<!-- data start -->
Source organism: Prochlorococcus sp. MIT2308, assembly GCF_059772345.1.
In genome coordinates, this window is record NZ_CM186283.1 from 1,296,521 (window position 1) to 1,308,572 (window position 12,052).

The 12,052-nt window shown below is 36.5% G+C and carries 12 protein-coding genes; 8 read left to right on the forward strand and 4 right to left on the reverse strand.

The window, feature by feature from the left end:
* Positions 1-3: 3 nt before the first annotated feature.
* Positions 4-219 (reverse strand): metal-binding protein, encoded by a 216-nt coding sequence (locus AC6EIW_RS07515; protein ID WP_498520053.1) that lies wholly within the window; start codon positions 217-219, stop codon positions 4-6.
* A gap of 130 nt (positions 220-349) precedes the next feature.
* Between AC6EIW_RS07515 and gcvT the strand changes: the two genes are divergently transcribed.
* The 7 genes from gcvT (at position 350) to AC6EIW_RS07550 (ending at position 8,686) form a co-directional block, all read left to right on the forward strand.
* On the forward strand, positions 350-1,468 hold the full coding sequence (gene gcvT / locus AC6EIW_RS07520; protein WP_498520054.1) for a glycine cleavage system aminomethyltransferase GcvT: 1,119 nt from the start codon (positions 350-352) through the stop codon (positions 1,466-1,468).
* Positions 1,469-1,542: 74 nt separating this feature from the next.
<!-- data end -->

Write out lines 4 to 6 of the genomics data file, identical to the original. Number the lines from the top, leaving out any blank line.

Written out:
The window, feature by feature from the left end:
* Positions 1-3: 3 nt before the first annotated feature.
* Positions 4-219 (reverse strand): metal-binding protein, encoded by a 216-nt coding sequence (locus AC6EIW_RS07515; protein ID WP_498520053.1) that lies wholly within the window; start codon positions 217-219, stop codon positions 4-6.